Well designed code is easy to test. As a rule of thumb, anytime I get over about two or three lines of setup code for testing a method, I normally take a step back and ask myself if this method is doing too much.
The other advantage of running tests purely in isolation is that they’re fast. Very fast. When I’m coding Rails apps these days, thanks to advice from Corey Haines I’m running a spec_no_rails folder which runs independently from the rest of my Rails app. Rails apps by default epitomise this problem: default model tests exercise the whole system from the database up. By running your tests independently you’re not having to clean the database or start Rails each time you run your tests, which means that much of your interesting code can be tested in under a second. Gary Bernhardt has more information on how to set this up in his excellent Destroy All Software screencast series.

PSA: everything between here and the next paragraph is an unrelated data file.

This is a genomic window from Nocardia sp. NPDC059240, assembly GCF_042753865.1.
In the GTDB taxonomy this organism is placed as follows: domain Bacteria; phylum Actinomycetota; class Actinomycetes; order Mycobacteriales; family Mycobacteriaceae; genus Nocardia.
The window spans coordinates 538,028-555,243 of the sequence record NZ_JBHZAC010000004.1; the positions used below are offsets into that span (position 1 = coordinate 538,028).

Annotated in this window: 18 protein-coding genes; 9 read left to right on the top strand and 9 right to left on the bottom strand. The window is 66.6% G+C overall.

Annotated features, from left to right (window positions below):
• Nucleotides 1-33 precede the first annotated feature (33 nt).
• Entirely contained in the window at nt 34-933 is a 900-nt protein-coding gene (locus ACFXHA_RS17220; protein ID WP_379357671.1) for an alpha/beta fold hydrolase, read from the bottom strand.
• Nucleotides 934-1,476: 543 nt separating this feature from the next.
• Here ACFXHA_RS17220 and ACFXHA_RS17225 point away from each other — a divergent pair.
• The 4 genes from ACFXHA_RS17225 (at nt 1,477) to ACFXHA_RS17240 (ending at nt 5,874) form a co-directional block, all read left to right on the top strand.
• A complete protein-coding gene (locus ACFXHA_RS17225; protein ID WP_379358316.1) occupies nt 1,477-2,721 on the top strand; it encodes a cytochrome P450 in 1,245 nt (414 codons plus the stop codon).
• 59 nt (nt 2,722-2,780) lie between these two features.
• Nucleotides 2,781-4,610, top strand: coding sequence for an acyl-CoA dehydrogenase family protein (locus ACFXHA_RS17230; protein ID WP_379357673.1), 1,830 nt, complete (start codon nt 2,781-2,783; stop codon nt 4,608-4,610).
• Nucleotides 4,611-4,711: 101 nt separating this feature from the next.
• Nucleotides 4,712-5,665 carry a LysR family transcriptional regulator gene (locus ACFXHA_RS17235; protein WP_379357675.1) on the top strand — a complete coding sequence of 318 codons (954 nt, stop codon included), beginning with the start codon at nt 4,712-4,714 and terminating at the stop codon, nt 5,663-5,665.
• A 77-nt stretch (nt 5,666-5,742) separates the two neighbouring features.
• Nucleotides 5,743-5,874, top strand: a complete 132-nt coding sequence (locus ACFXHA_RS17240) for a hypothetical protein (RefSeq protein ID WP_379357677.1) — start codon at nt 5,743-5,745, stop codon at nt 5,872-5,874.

[One thing not mentioned here is a pet peeve of mine. I see a lot of tests where the dev is testing implementation rather than input and outputs. To me, checking how something was implemented is not relevant. That the method returns the expected results for a given input is. “Implementation tests” also causes a great deal of test rewrite when refactoring.]